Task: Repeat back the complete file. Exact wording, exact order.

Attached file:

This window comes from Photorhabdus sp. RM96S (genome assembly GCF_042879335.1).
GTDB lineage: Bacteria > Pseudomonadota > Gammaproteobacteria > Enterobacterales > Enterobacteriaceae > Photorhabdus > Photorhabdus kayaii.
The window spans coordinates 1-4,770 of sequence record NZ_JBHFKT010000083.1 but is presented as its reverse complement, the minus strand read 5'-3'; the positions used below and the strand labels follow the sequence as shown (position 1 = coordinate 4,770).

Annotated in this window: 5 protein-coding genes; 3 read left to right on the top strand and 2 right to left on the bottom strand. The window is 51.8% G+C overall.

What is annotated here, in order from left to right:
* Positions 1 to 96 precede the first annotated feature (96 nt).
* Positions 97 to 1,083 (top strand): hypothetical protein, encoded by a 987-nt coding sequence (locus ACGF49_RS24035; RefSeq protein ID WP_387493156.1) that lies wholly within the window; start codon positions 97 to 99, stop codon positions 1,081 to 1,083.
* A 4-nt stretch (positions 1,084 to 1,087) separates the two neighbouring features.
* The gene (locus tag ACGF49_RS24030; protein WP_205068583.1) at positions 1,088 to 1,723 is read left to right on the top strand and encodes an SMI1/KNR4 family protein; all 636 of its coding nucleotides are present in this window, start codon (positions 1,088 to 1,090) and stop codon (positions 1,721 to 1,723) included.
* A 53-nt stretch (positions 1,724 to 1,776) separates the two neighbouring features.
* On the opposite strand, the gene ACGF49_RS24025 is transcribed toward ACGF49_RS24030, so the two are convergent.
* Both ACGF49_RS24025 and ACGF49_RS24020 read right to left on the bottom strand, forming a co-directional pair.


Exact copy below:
This window comes from Photorhabdus sp. RM96S (genome assembly GCF_042879335.1).
GTDB lineage: Bacteria > Pseudomonadota > Gammaproteobacteria > Enterobacterales > Enterobacteriaceae > Photorhabdus > Photorhabdus kayaii.
The window spans coordinates 1-4,770 of sequence record NZ_JBHFKT010000083.1 but is presented as its reverse complement, the minus strand read 5'-3'; the positions used below and the strand labels follow the sequence as shown (position 1 = coordinate 4,770).

Annotated in this window: 5 protein-coding genes; 3 read left to right on the top strand and 2 right to left on the bottom strand. The window is 51.8% G+C overall.

What is annotated here, in order from left to right:
* Positions 1 to 96 precede the first annotated feature (96 nt).
* Positions 97 to 1,083 (top strand): hypothetical protein, encoded by a 987-nt coding sequence (locus ACGF49_RS24035; RefSeq protein ID WP_387493156.1) that lies wholly within the window; start codon positions 97 to 99, stop codon positions 1,081 to 1,083.
* A 4-nt stretch (positions 1,084 to 1,087) separates the two neighbouring features.
* The gene (locus tag ACGF49_RS24030; protein WP_205068583.1) at positions 1,088 to 1,723 is read left to right on the top strand and encodes an SMI1/KNR4 family protein; all 636 of its coding nucleotides are present in this window, start codon (positions 1,088 to 1,090) and stop codon (positions 1,721 to 1,723) included.
* A 53-nt stretch (positions 1,724 to 1,776) separates the two neighbouring features.
* On the opposite strand, the gene ACGF49_RS24025 is transcribed toward ACGF49_RS24030, so the two are convergent.
* Both ACGF49_RS24025 and ACGF49_RS24020 read right to left on the bottom strand, forming a co-directional pair.